A joint meeting between ASMSU and city commissioners took place on Thursday, Oct. 13 in SUB Ballroom B. While joint meetings have happened in the past, this was the first one since 2012. City commissioners, Bozeman Mayor Carson Taylor and ASMSU elected officials discussed construction, affordable housing and student concerns about the city of Bozeman.
Community Development Planning Interim Director Chris Sauders gave an overview of the current and future plans for the city of Bozeman and discussed affordable housing, addressing obstacles with Bozeman’s growing population. “One of the challenges we continue to have as a community is keeping up with infrastructure and being able to mobilize and fund projects while at the same time meeting demands,” he said. He added that companies have expressed interest in building additional apartment complexes near the university, but he has yet to receive applications from interested companies about the “sizable projects.” “We’re seeing additional interest in new units and housing complexes … building additional units orientated specifically at students,” Sauders said.
Neighborhood Coordinator Jessica Johnson presented after Sauders to discuss “Walk This Way,” a program piloted this September aimed at minimizing disturbances caused by rowdy college students as they depart from bars and parties on the weekends. Local law enforcement identified a few intersections noted as particularly loud, so Johnson assembled a team of volunteers to set up a booth in those areas on Thursdays, Fridays and Saturdays from 12:00 a.m. – 2:30 a.m. “Walk this Way” ended in September as students tend to walk home less as the temperature drops, but Johnson hopes the program will resume next September.
As people walked by the booth, which was equipped with drinks and snacks, Johnson and fellow volunteers reminded them to be respectful of community members on their walk home. They reminded people to use actual bathrooms instead of relieving themselves outside, and to throw away trash in receptacles instead of littering. To see if Johnson’s efforts have had an effect, the number of noise and nuisance complaints from previous years will be compared with recent numbers. While the data has not been processed yet, Johnson said that “initial feedback from the neighborhood associations has been very positive … people appreciate the effort.”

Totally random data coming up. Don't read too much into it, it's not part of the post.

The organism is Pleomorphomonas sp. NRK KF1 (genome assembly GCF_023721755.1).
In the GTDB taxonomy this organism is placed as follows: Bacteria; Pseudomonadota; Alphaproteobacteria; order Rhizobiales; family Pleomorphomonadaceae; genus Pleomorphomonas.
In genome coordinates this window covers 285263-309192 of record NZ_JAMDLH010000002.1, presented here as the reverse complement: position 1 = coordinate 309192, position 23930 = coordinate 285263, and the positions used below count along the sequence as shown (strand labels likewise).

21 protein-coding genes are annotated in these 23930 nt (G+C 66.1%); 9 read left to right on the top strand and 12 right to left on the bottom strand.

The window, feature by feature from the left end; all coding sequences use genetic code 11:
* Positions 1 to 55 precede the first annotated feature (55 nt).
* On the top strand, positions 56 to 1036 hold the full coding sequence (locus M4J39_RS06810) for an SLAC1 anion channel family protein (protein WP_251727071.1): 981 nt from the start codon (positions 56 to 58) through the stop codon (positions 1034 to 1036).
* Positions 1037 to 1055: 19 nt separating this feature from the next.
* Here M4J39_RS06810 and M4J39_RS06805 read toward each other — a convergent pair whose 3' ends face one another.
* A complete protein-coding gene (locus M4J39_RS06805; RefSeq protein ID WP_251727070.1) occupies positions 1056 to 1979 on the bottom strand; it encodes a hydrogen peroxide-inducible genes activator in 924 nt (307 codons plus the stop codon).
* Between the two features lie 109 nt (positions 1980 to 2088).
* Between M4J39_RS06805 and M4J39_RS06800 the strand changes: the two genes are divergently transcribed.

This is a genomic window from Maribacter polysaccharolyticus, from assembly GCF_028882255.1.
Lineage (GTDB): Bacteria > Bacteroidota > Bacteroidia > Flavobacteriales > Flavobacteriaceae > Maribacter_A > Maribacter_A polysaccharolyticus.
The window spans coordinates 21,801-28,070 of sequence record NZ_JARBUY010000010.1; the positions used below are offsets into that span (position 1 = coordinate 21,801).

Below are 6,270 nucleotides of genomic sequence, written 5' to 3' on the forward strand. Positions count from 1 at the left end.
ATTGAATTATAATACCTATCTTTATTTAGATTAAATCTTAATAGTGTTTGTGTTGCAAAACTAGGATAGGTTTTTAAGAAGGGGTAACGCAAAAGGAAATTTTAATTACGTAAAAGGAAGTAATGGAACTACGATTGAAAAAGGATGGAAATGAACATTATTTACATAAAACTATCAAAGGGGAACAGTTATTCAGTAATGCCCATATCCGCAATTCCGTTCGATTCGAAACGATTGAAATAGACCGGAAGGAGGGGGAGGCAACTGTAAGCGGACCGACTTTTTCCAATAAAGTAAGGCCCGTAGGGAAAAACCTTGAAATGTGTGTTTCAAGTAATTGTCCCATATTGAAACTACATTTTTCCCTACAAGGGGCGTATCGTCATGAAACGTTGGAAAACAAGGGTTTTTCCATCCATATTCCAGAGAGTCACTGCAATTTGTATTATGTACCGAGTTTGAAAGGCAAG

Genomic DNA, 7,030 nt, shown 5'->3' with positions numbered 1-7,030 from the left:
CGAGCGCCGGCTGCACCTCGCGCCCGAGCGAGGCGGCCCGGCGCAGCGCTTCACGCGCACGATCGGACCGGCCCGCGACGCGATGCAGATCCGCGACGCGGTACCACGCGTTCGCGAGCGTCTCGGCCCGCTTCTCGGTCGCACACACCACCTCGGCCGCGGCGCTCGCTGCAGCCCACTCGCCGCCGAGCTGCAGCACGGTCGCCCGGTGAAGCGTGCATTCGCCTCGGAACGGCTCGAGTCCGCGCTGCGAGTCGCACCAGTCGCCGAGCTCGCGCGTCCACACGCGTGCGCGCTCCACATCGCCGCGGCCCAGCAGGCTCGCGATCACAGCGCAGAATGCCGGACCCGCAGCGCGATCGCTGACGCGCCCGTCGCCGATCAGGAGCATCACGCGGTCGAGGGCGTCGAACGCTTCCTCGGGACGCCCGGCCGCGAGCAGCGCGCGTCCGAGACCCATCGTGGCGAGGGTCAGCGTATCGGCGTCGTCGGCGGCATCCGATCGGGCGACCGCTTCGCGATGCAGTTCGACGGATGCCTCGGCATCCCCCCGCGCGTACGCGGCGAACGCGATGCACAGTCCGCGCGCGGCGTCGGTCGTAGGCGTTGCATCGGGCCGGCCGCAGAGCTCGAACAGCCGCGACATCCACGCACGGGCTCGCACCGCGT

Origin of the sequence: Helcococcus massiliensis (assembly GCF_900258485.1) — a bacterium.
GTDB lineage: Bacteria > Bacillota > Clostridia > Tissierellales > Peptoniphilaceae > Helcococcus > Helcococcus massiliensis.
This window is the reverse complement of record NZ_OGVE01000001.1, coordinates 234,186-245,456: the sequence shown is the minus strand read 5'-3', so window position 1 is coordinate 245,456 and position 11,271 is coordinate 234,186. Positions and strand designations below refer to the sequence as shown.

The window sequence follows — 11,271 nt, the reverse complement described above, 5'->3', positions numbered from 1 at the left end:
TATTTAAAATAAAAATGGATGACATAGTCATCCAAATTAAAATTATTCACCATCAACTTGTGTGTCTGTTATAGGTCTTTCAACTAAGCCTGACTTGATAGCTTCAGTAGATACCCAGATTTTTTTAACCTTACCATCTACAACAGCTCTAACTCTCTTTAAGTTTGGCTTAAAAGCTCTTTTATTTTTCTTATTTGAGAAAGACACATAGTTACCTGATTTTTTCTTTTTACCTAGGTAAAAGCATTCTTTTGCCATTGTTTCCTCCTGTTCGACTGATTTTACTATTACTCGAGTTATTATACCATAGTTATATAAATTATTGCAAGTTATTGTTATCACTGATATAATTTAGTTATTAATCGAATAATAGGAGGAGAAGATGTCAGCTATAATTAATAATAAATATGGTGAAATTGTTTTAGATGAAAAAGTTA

The meeting ended with Taylor asking the ASMSU student senators a question: “What do you think of us? What are we doing right and wrong?” Taylor encouraged dialogue about a sales tax, construction on Lincoln Street and even composting. ASMSU Senate Speaker Pro Tempore Matthew Campbell commended Bozeman, “I am blown away with the downtown area,” but expressed frustration with construction projects. “A couple of the construction projects are making it difficult for students to commute to campus,” he said. City commissioners said that Lincoln Street is closed for a city sewer project, and reminded the crowd that due to Montana’s harsh winters, there is less time for construction projects.
Also discussed in the meeting was a proposed Law and Justice Center. Check next week’s Exponent for an article about the proposed Law and Justice Center.